A man kept in captivity his whole life tries to reconstruct the sci-fi series his captors used to keep him pacified.
Directed by Dave McCary
Starring Kyle Mooney and Mark Hamill
Initial Review by Jon Kissel
We’ve been doing this long enough that anyone who’s paid attention to my reviews should know that I’m in on pretty much any movie about a cult. The Master is an all-timer, but my fascination with cults extends to smaller units than faux Scientology. Dogtooth is also in the top 50, and that’s a film where the cult is one family. Wherever there’s people telling bald-faced lies to fawning followers who unquestionably believe them, I’ll be there. Brigsby Bear immediately gets interest points by fitting in this box, but I can’t slap an A on every film whose premise pushes my buttons. The Master or something like Martha Marcy May Marlene are deeply curious about charismatic leaders, mindless ritual, and the creation of dogmatic rule systems, but Brigsby Bear is barely related to that kind of film. It uses a premise I often love to tell a story about making dreams into reality of the let’s-put-on-a-show variety, a premise I am much less fascinated by.
After 14 long years and sequels to “Toy Story (fine),” “Finding Nemo (sure),” “Monsters Inc. (ehh…)”, and a double-dose of “Cars (WHAT?!),” Pixar finally gives us the one movie that actually went out of its way to set up a sequel in “Incredibles 2.” The original, “The Incredibles,” holds up today as one of Pixar’s less-weighty and joyful movies in their catalog. Did the sequel do the same? Indeed it did, and maybe a little too closely.
The Meyerowitz Stories should be a film that hits close to home. I, like Ben Stiller’s Matthew, do not have a close relationship with my family. I moved across the country, putting hundreds of miles between myself and them pretty much only because I could and I wanted to. I don’t go home for holidays. I don’t particularly feel bad about any of that, despite a barely-audible, Danny-like voice in my ear wondering if maybe I should. The part of The Meyerowitz Stories that rhymes with my life, however, is also the one that makes this a frequently irritating film. I was just talking with Blair about how freeing it is to decide to not care what your parents think of you, and to see the characters here make their lives worse in pursuit of their shitty father’s approval is me knowing better than them, and I don’t know anything. Director Noah Baumbach repeatedly returns to films about sons and fathers, usually about the latter being too self-absorbed to care about the former. This is his most intense examination of that theme, but he covered all of it 13 years ago with Squid and the Whale. It’s one thing for teenagers to wake up to their father being human and fallible and a dick. It’s far less appealing when adults do the same.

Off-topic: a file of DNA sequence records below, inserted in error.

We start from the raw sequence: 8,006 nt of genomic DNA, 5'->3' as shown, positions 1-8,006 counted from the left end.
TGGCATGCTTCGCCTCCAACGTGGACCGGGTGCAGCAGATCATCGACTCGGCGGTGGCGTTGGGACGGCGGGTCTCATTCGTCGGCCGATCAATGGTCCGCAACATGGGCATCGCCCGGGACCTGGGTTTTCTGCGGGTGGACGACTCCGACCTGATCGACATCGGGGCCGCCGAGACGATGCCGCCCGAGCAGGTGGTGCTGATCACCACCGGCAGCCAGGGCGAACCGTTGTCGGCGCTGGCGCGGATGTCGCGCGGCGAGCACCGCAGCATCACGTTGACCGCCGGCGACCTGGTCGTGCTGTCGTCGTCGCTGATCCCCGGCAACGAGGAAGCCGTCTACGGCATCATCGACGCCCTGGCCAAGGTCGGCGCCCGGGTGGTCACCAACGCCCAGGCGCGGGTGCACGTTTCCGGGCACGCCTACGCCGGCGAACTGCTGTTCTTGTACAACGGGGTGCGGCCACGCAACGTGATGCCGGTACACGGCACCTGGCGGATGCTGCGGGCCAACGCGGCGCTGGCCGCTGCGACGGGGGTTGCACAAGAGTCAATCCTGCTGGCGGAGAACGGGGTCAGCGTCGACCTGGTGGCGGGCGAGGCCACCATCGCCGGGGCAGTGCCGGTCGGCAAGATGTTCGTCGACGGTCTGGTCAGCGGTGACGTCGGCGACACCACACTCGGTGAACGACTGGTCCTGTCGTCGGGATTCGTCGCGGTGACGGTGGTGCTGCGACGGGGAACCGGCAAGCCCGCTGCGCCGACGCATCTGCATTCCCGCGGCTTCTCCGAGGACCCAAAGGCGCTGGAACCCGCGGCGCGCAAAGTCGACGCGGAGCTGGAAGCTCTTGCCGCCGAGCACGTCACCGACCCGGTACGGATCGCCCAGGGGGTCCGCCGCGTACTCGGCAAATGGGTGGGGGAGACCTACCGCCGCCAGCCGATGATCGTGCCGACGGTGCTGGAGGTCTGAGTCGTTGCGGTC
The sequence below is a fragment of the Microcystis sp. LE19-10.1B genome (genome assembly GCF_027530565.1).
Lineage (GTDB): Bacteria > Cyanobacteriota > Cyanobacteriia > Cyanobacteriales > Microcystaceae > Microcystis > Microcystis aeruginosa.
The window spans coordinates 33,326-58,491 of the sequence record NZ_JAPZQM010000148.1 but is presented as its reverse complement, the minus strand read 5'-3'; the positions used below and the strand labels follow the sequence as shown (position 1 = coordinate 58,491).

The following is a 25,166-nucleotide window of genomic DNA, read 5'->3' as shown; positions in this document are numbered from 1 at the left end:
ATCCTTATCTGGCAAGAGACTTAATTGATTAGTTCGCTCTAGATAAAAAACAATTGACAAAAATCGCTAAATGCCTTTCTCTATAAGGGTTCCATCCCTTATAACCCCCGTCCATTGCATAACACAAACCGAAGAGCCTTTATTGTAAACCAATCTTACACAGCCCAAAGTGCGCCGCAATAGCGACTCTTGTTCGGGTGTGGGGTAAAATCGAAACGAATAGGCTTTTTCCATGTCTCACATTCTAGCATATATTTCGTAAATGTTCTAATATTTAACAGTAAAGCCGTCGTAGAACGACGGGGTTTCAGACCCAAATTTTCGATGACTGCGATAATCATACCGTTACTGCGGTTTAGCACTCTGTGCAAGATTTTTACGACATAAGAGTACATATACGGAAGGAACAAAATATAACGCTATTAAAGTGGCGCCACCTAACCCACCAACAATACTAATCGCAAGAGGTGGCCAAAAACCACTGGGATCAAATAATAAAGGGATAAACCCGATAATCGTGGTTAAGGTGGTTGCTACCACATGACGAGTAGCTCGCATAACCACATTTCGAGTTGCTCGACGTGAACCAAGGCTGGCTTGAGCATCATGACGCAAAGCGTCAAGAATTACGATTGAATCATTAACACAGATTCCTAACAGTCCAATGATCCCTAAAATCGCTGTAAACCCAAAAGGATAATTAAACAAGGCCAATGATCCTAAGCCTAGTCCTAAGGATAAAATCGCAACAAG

This viewer is always going to be sympathetic to a story of waking up to the lazy falsehoods of unexamined tradition, and Come Sunday is exactly that. Having only recently listened to the excellent This American Life episode that inspired this adaptation of Reverend Carlton Pearson’s dark night of the soul, Joshua Marston and his talented cast caught me at just the right moment. The confluence of an evergreen theme and the freshness of the real story should’ve added up to a quality experience, but Come Sunday is too bland to make much of an impact. This story is powerful enough to get me tearing up at work when it’s in podcast form, but the cinematic version has me distracted and bored.
HBO’s original programming, consisting of series, movies, and miniseries, have a clear laggard in that trio. The movies don’t have anywhere near the cultural persistence that either series or miniseries have, despite HBO’s considerable marketing and development prowess. The standard format for feature-length films are adaptations of real events, and the strictures of sticking to history don’t let the actors do much more than impressions of well-known figures while the directing is utilitarian A-to-B event tracking. These are sometimes great, like the you-are-there history of Path to War or Conspiracy of the early-aughts, but have lately been Al Pacino in a series of bizarre wigs or make-up as he trolls for Emmy awards by playing disgraced public figures. Literary adaptations are more comfortable in the miniseries category (Empire Falls, Olive Kitteridge), and after reading the Wikipedia plot description of Ray Bradbury’s Fahrenheit 451, that may have been the better route. Ramin Bahrani attempts to cram a lot of plot and character motivation into 100 minutes, and ends up exchanging believable arcs and actions for ostentatious camera movement and bludgeoning political satire. If this is the art that survives the Second Civil War, we’re in trouble.
JUST SOME IDIOTS GIVING SURPRISINGLY AVERAGE MOVIE REVIEWS.